Jessica Lange Brings Back The Glory Of HBO Movies

A new made-for-HBO movie coming this Friday is a reminder of how important original movies have been to building the HBO brand.

They have been just as much a trademark of HBO’s commitment to high quality over the decades as all of the landmark series that have set HBO apart -- from “The Sopranos” to “Game of Thrones” (and a hundred other shows in between).

This new one is right out of the HBO original-movie playbook -- a movie requiring a top star to take center stage and then run off with the whole thing.

This is what Jessica Lange does in the title role of “The Great Lillian Hall.” In the movie, Lillian Hall is the reigning Queen of the American Theater in rehearsals for a Broadway revival of Chekhov’s “The Cherry Orchard.”



The movie and the play-within-the-movie share some characteristics that run in parallel with each other -- most notably, Lillian Hall is the central figure in the movie, and the character she plays onstage is the center of that drama too.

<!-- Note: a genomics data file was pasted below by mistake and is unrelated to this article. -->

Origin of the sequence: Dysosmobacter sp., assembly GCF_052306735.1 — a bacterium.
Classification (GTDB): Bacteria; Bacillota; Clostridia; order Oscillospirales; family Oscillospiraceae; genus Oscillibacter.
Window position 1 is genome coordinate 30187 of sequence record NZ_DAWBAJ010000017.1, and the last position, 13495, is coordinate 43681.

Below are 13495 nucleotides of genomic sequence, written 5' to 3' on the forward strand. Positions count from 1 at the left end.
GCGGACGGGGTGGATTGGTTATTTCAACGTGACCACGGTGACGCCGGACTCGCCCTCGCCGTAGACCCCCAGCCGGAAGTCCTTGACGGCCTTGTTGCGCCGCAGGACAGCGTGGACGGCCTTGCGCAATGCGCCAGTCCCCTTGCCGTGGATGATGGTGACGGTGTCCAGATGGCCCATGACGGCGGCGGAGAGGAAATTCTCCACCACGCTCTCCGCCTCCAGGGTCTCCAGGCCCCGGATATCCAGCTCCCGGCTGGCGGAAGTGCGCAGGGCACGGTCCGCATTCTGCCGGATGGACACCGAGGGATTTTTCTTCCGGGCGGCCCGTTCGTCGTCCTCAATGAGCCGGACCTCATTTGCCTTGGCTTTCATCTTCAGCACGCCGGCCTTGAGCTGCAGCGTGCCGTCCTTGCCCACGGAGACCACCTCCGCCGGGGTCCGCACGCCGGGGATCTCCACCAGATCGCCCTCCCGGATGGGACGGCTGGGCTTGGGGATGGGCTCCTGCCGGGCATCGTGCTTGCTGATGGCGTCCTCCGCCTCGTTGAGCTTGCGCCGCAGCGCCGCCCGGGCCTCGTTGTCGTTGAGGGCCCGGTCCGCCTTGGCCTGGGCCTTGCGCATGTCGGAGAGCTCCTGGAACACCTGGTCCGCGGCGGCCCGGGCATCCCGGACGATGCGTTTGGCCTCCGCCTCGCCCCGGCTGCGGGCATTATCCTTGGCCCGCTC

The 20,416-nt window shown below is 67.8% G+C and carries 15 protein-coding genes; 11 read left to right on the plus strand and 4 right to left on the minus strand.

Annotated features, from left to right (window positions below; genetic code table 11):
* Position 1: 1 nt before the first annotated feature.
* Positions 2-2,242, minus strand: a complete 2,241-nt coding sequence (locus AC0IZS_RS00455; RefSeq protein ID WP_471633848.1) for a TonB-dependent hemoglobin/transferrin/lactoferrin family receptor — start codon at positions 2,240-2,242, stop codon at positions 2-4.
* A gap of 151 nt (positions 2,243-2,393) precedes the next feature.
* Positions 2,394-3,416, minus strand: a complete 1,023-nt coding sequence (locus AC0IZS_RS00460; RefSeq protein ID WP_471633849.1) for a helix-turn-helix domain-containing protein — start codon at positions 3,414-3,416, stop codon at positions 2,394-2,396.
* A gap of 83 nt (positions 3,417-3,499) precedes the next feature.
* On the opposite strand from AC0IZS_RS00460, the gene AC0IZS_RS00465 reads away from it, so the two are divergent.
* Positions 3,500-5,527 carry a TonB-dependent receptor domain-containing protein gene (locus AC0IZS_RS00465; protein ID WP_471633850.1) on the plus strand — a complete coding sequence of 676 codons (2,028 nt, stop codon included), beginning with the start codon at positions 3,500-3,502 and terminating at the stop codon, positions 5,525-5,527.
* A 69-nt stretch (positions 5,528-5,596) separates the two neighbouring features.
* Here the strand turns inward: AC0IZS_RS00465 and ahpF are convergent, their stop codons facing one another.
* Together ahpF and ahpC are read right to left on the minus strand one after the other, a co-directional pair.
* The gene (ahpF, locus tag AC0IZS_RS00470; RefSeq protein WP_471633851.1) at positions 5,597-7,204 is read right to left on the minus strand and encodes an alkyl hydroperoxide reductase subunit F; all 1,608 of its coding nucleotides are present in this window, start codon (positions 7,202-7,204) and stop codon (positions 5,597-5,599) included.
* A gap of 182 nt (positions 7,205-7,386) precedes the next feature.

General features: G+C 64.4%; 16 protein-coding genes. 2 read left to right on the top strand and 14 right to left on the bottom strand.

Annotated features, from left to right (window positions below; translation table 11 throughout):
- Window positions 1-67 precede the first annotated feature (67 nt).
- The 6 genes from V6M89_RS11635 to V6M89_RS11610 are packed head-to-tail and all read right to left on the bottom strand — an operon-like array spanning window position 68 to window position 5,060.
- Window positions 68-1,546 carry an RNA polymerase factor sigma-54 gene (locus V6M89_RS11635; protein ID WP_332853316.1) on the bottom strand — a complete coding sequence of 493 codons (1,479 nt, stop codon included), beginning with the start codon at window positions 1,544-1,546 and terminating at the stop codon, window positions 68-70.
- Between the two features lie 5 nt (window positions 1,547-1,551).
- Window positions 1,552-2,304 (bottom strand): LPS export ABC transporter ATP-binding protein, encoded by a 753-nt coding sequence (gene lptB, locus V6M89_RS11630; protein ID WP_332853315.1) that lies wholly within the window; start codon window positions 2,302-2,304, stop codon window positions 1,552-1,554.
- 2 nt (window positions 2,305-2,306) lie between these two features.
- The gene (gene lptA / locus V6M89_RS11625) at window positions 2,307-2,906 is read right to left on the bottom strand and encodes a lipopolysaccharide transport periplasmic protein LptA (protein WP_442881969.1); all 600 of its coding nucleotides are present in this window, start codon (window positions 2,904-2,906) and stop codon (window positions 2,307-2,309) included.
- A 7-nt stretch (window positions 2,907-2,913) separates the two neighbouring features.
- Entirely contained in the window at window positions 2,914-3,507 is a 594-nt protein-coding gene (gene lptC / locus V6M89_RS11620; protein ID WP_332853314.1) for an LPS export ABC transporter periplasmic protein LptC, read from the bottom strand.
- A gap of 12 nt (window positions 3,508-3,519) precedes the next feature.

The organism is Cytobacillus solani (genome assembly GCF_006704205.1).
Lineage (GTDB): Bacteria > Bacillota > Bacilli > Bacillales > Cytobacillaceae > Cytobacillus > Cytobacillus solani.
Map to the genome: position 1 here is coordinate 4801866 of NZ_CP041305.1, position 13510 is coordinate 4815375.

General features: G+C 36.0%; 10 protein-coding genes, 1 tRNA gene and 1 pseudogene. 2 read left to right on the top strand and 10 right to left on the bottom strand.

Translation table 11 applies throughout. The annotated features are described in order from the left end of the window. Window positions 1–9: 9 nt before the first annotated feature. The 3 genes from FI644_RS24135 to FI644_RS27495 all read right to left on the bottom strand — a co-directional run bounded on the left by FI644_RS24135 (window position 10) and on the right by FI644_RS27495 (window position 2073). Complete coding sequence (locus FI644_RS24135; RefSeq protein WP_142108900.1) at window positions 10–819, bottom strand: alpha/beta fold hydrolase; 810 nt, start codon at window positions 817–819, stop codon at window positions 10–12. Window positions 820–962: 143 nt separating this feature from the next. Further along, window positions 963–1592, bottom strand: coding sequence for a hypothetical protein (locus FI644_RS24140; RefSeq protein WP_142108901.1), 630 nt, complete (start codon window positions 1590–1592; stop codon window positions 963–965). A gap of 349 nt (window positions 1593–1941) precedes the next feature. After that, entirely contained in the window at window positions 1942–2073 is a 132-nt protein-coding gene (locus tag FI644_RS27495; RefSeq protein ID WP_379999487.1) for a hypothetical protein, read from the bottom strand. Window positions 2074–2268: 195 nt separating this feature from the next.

The movie takes on a tough subject and looks it straight in the eye. The subject is the onset of dementia. 

It forms the movie’s central question: Can Lillian overcome the challenges of encroaching memory loss to give another in a long line of legendary performances? 

Here to answer that question is Jessica Lange, 75 (seen in the photo above with co-star Pierce Brosnan). 

Her performance places her in the top echelons of those who have also done some of the best work of their careers in the HBO movie space.

Oops, I forgot. She already did that in “Grey Gardens,” the 2009 HBO movie adaptation of the famous “Grey Gardens” documentary of 1975, for which she won an Emmy. She is a shoo-in for another one here.

“The Great Lillian Hall” was directed by Michael Cristofer and written by Elisabeth Seldes-Annacone.

The story is based loosely on the real-life story of the screenwriter’s aunt, the late actress Marion Seldes, also a stage legend who died in 2014 at age 86.

“The Great Lillian Hall” premieres Friday, May 31, at 8 p.m. Eastern on HBO and Max.

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